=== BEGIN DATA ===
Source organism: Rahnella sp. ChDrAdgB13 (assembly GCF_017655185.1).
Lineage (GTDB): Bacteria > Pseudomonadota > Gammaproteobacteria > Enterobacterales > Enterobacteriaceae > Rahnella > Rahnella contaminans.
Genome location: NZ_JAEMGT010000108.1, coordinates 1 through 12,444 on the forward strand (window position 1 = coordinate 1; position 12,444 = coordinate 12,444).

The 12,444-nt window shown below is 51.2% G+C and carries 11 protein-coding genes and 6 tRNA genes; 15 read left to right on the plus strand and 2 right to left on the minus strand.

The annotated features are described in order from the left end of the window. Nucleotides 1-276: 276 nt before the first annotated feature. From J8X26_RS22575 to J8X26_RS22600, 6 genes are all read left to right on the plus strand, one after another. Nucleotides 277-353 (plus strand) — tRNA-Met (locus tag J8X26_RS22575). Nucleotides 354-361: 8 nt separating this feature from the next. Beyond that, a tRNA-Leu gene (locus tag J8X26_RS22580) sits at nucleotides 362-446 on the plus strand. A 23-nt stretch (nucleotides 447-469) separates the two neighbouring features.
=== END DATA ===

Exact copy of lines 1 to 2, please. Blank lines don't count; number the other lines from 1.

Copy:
Source organism: Rahnella sp. ChDrAdgB13 (assembly GCF_017655185.1).
Lineage (GTDB): Bacteria > Pseudomonadota > Gammaproteobacteria > Enterobacterales > Enterobacteriaceae > Rahnella > Rahnella contaminans.